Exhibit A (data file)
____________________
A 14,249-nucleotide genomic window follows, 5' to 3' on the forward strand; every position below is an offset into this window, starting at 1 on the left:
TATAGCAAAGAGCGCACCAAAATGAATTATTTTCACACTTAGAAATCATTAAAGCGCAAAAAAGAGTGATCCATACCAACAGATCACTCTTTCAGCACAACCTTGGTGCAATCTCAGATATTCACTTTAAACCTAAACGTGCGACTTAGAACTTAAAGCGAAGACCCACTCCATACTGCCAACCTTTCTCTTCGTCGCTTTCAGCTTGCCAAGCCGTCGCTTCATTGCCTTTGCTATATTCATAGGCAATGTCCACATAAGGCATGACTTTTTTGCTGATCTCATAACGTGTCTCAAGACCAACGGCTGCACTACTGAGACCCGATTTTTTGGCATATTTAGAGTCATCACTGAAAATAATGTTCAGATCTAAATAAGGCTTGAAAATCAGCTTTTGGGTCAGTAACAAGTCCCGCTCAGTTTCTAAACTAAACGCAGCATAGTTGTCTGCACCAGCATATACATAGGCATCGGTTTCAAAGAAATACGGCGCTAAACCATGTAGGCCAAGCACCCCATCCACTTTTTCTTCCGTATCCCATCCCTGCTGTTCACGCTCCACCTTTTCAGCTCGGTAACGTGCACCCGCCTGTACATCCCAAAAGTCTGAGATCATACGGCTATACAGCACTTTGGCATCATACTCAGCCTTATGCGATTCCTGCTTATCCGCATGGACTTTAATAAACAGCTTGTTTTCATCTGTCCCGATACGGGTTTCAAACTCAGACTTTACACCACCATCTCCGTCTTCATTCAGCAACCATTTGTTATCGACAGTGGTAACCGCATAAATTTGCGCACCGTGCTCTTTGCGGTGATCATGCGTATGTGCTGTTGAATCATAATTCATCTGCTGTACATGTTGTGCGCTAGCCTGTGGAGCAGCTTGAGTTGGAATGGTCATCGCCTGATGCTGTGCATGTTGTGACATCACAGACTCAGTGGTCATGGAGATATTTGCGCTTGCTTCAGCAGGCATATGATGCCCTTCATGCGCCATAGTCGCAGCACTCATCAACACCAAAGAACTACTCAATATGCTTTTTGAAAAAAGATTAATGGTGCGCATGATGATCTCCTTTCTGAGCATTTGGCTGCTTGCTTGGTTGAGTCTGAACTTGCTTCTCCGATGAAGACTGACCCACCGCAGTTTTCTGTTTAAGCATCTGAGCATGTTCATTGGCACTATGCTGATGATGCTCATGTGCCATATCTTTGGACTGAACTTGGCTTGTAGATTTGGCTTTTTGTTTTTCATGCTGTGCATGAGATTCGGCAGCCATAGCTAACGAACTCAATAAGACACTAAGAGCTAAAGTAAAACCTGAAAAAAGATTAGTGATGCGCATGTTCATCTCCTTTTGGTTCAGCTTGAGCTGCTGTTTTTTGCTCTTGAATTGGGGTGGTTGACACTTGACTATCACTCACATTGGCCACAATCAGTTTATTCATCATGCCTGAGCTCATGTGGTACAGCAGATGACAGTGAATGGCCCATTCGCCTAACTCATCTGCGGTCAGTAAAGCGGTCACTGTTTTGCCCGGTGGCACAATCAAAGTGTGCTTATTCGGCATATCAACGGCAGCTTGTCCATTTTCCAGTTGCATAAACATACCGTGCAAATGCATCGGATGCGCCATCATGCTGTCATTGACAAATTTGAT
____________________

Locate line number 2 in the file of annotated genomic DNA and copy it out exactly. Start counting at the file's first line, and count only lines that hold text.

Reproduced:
TATAGCAAAGAGCGCACCAAAATGAATTATTTTCACACTTAGAAATCATTAAAGCGCAAAAAAGAGTGATCCATACCAACAGATCACTCTTTCAGCACAACCTTGGTGCAATCTCAGATATTCACTTTAAACCTAAACGTGCGACTTAGAACTTAAAGCGAAGACCCACTCCATACTGCCAACCTTTCTCTTCGTCGCTTTCAGCTTGCCAAGCCGTCGCTTCATTGCCTTTGCTATATTCATAGGCAATGTCCACATAAGGCATGACTTTTTTGCTGATCTCATAACGTGTCTCAAGACCAACGGCTGCACTACTGAGACCCGATTTTTTGGCATATTTAGAGTCATCACTGAAAATAATGTTCAGATCTAAATAAGGCTTGAAAATCAGCTTTTGGGTCAGTAACAAGTCCCGCTCAGTTTCTAAACTAAACGCAGCATAGTTGTCTGCACCAGCATATACATAGGCATCGGTTTCAAAGAAATACGGCGCTAAACCATGTAGGCCAAGCACCCCATCCACTTTTTCTTCCGTATCCCATCCCTGCTGTTCACGCTCCACCTTTTCAGCTCGGTAACGTGCACCCGCCTGTACATCCCAAAAGTCTGAGATCATACGGCTATACAGCACTTTGGCATCATACTCAGCCTTATGCGATTCCTGCTTATCCGCATGGACTTTAATAAACAGCTTGTTTTCATCTGTCCCGATACGGGTTTCAAACTCAGACTTTACACCACCATCTCCGTCTTCATTCAGCAACCATTTGTTATCGACAGTGGTAACCGCATAAATTTGCGCACCGTGCTCTTTGCGGTGATCATGCGTATGTGCTGTTGAATCATAATTCATCTGCTGTACATGTTGTGCGCTAGCCTGTGGAGCAGCTTGAGTTGGAATGGTCATCGCCTGATGCTGTGCATGTTGTGACATCACAGACTCAGTGGTCATGGAGATATTTGCGCTTGCTTCAGCAGGCATATGATGCCCTTCATGCGCCATAGTCGCAGCACTCATCAACACCAAAGAACTACTCAATATGCTTTTTGAAAAAAGATTAATGGTGCGCATGATGATCTCCTTTCTGAGCATTTGGCTGCTTGCTTGGTTGAGTCTGAACTTGCTTCTCCGATGAAGACTGACCCACCGCAGTTTTCTGTTTAAGCATCTGAGCATGTTCATTGGCACTATGCTGATGATGCTCATGTGCCATATCTTTGGACTGAACTTGGCTTGTAGATTTGGCTTTTTGTTTTTCATGCTGTGCATGAGATTCGGCAGCCATAGCTAACGAACTCAATAAGACACTAAGAGCTAAAGTAAAACCTGAAAAAAGATTAGTGATGCGCATGTTCATCTCCTTTTGGTTCAGCTTGAGCTGCTGTTTTTTGCTCTTGAATTGGGGTGGTTGACACTTGACTATCACTCACATTGGCCACAATCAGTTTATTCATCATGCCTGAGCTCATGTGGTACAGCAGATGACAGTGAATGGCCCATTCGCCTAACTCATCTGCGGTCAGTAAAGCGGTCACTGTTTTGCCCGGTGGCACAATCAAAGTGTGCTTATTCGGCATATCAACGGCAGCTTGTCCATTTTCCAGTTGCATAAACATACCGTGCAAATGCATCGGATGCGCCATCATGCTGTCATTGACAAATTTGAT